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People v. Styles

OCTOBER 3, 1966.




Appeal from the Circuit Court of Cook County, Criminal Division; the Hon. ALFONSE WELLS, Judge, presiding. Convictions reversed.


After a bench trial, defendant, George Percy Styles, was found guilty of the offenses of murder and of theft. He was sentenced to the penitentiary for 30 to 60 years on the murder conviction and for 5 to 10 years on the theft, the sentences to run consecutively.

On appeal the determinative contentions are (1) that statements given by the defendant to the police and to a polygraph operator were obtained in violation of his constitutional rights and were consequently inadmissible; and (2) that the State failed to show that defendant was guilty of theft of goods valued at over $150, the offense charged and the offense for which the defendant was sentenced.

On February 15, 1964, between 5:00 and 5:30 p.m., Leonid Neumann was found dead in his third-floor apartment. The door was ajar; the apartment was dark; the room was in disorder; the windows were open; and the body of the decedent, covered with a blanket, was lying on a cot at the far end of the room. It was a large "L"-shaped apartment with a divider, a bathroom and a small kitchen. Police officers arrived shortly after 6:00 p.m., and they found the body lying nude on a cot, covered with a sheet and an electric blanket. The electric blanket was plugged in and set at a temperature of 100 degrees. The police found a wound in the neck and a bruise on the head. Partly congealed blood was still oozing from the nose and throat. The police found fragments of a ceramic lamp lying about the head of the deceased, and in the kitchen they found a blood-stained knife.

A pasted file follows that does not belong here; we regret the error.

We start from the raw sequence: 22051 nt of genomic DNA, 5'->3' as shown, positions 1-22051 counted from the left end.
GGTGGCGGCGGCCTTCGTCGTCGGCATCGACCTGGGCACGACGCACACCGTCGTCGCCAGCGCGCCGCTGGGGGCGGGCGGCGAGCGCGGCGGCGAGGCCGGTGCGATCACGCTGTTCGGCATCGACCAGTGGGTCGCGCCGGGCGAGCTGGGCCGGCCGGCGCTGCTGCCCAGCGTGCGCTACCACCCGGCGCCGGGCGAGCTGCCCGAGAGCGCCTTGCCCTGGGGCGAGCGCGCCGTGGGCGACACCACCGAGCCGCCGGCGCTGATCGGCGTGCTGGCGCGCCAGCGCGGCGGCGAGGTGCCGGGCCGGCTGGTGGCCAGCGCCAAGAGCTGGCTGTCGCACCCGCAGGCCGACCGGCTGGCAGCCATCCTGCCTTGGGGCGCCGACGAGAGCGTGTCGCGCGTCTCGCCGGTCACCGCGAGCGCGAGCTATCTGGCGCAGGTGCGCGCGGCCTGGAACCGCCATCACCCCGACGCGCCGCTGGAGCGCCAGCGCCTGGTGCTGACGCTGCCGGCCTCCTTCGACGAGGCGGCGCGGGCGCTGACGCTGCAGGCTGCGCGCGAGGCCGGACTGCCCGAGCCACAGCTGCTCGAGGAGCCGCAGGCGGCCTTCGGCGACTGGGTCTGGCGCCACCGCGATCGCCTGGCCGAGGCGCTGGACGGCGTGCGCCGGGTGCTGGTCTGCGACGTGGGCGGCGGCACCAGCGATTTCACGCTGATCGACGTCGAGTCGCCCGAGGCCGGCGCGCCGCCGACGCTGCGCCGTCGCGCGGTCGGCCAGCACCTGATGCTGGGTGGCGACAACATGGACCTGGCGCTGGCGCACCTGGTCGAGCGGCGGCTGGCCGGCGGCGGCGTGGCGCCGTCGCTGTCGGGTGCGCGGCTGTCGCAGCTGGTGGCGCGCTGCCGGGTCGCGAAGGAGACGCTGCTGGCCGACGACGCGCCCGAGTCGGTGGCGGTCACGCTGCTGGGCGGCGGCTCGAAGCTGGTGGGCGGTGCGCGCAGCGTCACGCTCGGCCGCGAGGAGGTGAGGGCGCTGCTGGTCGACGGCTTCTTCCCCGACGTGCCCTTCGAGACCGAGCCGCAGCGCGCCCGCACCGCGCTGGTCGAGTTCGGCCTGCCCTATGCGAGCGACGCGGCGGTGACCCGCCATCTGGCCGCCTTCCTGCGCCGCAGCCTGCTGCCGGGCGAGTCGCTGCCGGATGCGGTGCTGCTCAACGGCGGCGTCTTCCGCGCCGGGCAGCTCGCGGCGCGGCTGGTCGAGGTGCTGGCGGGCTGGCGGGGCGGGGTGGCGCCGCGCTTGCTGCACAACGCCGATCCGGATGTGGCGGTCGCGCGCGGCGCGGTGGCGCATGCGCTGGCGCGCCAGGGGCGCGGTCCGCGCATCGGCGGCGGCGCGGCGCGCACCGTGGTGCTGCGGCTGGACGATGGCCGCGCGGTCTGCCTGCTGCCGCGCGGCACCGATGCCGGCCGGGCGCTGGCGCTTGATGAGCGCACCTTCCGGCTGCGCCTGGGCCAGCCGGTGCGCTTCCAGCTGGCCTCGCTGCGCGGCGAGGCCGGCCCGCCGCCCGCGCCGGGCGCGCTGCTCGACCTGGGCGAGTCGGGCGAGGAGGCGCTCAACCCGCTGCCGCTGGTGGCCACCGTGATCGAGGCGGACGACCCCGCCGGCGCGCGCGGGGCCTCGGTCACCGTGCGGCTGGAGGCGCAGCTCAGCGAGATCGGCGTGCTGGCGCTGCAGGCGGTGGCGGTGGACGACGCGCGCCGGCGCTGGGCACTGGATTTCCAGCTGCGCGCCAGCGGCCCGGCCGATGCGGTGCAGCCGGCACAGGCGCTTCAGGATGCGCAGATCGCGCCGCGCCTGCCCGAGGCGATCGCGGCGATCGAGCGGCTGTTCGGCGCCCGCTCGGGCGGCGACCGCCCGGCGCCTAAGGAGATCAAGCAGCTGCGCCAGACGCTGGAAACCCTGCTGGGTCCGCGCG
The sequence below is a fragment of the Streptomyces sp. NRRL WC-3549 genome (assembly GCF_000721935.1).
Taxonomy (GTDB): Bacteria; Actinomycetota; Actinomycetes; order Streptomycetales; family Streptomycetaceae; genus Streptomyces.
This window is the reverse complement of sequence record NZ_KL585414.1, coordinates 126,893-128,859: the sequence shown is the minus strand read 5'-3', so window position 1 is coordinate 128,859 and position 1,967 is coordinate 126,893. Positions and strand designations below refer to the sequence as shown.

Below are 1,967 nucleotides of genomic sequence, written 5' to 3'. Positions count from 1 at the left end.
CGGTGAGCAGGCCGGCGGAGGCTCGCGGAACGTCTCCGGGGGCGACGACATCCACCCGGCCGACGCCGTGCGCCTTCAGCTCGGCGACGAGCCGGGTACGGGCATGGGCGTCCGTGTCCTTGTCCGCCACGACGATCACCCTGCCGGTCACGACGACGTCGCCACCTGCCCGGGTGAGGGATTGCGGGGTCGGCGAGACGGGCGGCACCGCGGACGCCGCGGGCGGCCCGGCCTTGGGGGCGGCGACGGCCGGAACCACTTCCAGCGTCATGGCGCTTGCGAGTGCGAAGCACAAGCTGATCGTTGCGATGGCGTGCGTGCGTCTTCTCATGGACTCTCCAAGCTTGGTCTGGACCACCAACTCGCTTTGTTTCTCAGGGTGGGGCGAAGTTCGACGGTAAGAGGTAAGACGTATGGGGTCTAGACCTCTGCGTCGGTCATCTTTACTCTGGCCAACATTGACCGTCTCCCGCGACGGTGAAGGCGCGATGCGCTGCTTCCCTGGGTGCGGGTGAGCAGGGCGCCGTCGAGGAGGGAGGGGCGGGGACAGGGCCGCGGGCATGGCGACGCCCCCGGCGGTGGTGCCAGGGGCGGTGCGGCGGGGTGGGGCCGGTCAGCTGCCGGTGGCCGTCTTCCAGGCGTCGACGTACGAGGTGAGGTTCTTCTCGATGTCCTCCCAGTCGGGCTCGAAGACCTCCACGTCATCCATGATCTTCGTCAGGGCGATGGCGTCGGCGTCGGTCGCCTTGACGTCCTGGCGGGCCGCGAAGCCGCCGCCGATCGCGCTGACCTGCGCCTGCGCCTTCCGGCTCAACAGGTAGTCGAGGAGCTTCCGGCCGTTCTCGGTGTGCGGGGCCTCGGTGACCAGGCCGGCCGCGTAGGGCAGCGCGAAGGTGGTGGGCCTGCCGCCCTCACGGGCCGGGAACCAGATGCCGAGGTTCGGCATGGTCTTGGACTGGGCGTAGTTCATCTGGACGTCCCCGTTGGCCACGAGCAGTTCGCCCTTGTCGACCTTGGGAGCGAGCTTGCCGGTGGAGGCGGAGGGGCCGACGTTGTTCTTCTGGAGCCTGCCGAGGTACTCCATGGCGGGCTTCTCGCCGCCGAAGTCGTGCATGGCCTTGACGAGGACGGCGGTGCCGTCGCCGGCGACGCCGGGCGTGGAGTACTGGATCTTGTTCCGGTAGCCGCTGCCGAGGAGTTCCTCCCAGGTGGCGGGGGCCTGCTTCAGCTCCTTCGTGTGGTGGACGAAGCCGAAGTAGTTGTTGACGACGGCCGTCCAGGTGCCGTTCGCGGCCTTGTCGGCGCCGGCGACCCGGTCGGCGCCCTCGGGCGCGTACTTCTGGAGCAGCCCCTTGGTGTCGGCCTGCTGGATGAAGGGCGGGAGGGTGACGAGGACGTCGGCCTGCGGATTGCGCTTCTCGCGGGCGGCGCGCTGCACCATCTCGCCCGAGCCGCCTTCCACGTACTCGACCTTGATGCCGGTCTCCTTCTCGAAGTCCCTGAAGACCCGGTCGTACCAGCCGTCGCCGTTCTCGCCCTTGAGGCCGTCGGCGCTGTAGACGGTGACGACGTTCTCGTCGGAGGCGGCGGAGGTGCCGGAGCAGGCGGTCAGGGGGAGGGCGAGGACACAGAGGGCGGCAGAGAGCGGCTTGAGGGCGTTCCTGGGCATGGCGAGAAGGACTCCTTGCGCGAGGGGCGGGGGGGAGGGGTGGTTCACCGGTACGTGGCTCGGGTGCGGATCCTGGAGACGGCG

On the morning of February 16, 1964, after 9:00 a.m., Dr. James Henry of the Cook County Coroner's office performed an autopsy on the body. The internal examination showed that four stab wounds had penetrated the right side of the heart, and it was Dr. Henry's opinion that the stab wounds were the immediate cause of death. He found no evidence of "any decomposition of the body," which usually sets in somewhere around eighteen and twenty-four hours in a warm room. He had no opinion "as to how long he had been dead" prior to the autopsy. He further testified that covering a body with an electric blanket at 100 degrees temperature would hasten decomposition.

Two months after the murder, the police learned that defendant had pawned a camera that had belonged to the decedent, and they secured a warrant for defendant's arrest for the theft of the camera. They went to defendant's apartment on April 15, 1964, and he was arrested in the hallway outside of his apartment at about 1:00 a.m. He was taken into the apartment and there questioned by the police about items found in his room. He identified a TV set, a radio, figurines, a suitcase, a letter opener, and a pair of scissors as coming from decedent's apartment, and said that he had been at the decedent's apartment in Evanston on February 14, 1964. Later in the day, April 16, 1964, at about 10:00 a.m., in the Evanston police station in the presence of four persons, and after questioning, defendant said he would take full responsibility for the death of the decedent; that if he were not at decedent's apartment decedent would be alive; and further that he had had sexual relations with the decedent.

In addition to the foregoing summarized evidence, Bert Lindgren, a witness for the State, testified that on February 15, 1964, while on duty as a cabdriver, he picked up a passenger at about 2:00 a.m. at 1310 Chicago Avenue in Evanston; that it was defendant, his hair was swept back, and he was wearing nice looking women's clothing; that he took the defendant for a female at the time; that defendant asked him to carry a TV set downstairs for him; that they walked to the apartment on the top floor, and defendant opened the door and they walked in; that he went about five or six feet into the apartment, and the lights were off; that he picked up the TV set and carried it downstairs and put it in the cab, and that they drove to the west side of Chicago, where he carried the TV set to a gangway, and defendant paid him, and he left.